To elaborate, an acquaintance of mine once snapped back in an argument that in a way Socialist India was better. Everyone was poor! He had a mediocre education and gets a mediocre salary and that was perhaps the ostensible motive for this remark. The lady, who has been selling vegetables regularly for the past ten years to my house, took a day off to protest foreign entrants in retail (They were actually protesting Reliance’s announced retailing initiative or something. That had been given a foreign angle!) The underlying fear was that as they were uneducated all these rapid changes would leave them unable to cope with the new order.
These cannot be dismissed as irrational behaviour. That would be doing a Marie Antoinette. The fact is these are people struggling to cope with rapid changes and uncertainties that globalization can unleash. It is a very valid concern and the vagaries of globalization are something from which even the highly educated may not be exempt. All the skilled labourers who lost their jobs in the
The writing is on the wall. When the NDA government fell with its “India Shining” slogan, the freshly formed UPA government smugly spoke of how they would address the growth imbalance and restore the glorious kisans back to their pristine glory. Now reeling under a record inflation and recent poll losses they are feeling the heat and must be thinking what Vajpayee and Advani may have thought.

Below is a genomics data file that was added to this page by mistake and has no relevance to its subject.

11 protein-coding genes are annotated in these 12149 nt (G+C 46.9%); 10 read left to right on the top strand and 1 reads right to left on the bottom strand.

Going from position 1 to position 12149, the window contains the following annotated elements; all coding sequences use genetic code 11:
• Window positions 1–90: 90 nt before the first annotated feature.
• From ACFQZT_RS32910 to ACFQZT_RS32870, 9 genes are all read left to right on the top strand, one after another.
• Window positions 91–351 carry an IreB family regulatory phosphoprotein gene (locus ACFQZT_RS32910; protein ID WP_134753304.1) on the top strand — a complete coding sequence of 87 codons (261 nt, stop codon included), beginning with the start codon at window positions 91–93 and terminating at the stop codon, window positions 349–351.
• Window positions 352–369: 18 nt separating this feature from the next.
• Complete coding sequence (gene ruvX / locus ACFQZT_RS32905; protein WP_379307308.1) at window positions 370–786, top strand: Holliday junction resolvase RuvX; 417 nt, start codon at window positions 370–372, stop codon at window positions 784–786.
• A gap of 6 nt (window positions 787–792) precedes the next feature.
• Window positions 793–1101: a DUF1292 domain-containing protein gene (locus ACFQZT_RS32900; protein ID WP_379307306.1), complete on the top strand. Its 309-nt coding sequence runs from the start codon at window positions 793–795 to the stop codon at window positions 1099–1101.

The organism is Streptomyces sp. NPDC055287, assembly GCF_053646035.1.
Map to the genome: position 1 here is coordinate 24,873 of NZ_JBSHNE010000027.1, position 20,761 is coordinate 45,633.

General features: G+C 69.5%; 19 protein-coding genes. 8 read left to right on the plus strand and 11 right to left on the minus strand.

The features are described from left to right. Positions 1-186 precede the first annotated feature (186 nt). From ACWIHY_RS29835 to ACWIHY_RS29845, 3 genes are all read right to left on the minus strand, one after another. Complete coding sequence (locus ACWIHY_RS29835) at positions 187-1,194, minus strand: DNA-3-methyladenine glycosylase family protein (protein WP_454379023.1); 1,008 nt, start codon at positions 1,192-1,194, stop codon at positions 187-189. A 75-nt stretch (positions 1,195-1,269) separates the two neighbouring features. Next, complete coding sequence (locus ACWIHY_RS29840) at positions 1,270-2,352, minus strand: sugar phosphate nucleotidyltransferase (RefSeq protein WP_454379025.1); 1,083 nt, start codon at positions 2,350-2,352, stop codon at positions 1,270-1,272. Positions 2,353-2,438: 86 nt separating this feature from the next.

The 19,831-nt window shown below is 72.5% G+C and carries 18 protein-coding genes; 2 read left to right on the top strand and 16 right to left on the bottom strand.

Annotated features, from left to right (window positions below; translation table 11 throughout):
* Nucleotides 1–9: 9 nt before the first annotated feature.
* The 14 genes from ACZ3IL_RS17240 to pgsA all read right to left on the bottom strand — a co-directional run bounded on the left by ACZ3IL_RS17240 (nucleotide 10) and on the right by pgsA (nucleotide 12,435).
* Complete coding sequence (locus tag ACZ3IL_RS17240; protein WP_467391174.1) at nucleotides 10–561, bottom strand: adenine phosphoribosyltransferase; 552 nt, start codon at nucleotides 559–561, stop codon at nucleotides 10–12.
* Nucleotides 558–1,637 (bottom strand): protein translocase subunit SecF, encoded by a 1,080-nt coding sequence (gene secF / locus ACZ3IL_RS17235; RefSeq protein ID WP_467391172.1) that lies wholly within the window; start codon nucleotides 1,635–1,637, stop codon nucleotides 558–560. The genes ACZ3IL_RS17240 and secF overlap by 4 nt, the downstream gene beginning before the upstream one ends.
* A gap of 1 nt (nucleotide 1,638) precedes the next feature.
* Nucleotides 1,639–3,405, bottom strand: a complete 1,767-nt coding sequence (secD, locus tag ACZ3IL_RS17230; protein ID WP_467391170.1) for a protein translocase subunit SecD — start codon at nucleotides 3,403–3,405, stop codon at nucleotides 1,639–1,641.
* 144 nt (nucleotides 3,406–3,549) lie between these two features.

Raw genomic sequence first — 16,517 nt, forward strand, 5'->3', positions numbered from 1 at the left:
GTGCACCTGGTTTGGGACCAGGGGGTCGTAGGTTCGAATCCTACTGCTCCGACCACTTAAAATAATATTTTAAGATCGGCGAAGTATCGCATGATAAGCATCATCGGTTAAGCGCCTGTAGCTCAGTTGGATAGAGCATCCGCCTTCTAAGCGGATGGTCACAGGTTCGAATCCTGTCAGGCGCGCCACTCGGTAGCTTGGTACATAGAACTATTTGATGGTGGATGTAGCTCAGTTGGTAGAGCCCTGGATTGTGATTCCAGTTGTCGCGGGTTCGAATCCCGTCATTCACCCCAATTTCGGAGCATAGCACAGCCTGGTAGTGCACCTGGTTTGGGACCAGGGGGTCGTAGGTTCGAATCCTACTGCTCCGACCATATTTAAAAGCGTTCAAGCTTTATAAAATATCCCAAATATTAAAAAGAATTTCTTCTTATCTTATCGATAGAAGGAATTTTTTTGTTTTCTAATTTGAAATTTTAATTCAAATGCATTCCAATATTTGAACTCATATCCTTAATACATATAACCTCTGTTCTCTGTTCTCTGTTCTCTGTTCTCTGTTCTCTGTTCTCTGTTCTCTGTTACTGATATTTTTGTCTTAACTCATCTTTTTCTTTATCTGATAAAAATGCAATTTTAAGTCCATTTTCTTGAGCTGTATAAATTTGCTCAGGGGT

I cannot tire of saying this. The greatest problem
“The Economic Pie is expanding like never before. However, a large section of society is out of its reach. The key to getting a part of this pie is education. However, education services are skewed, very badly in the country. Unless mechanisms are developed to split these economic spoils in a more equitable manner, and that too quickly, we are going to see more and more seemingly irrational moves”
This is the essence of the problem. How do we address educational imbalances? The key would be faculty quality. If there is such a gulf between the IIXs and the others why so, besides faculty? Lack of quality at the higher educational level cannot be addressed without looking at secondary school education. How to attract and keep good teachers at the rural level? Should there be a greater private initiative? (I personally think it is time private entrepreneurs in
Is education the only means of redressing this imbalance? What quick solutions can be formulated? What is this hype about microfinance? Will that do something here?
The OBC quota demand’s rationale too can be traced to this. If you note, the bill specifically seems to target the IITs and IIMs. The “other institutions” just seem like a politically correct tag. The common, unarticulated middle class sentiment is this: these moves are result of heartburn arising from the fact that the very forward castes that Mandal set out to screw, are cornering fat salaries and escaping abroad. I don’t really think so. The common man has little time or energy to hate. The fact is quality education in the country is extremely skewed and a small advantaged section seems to be repeatedly cornering it.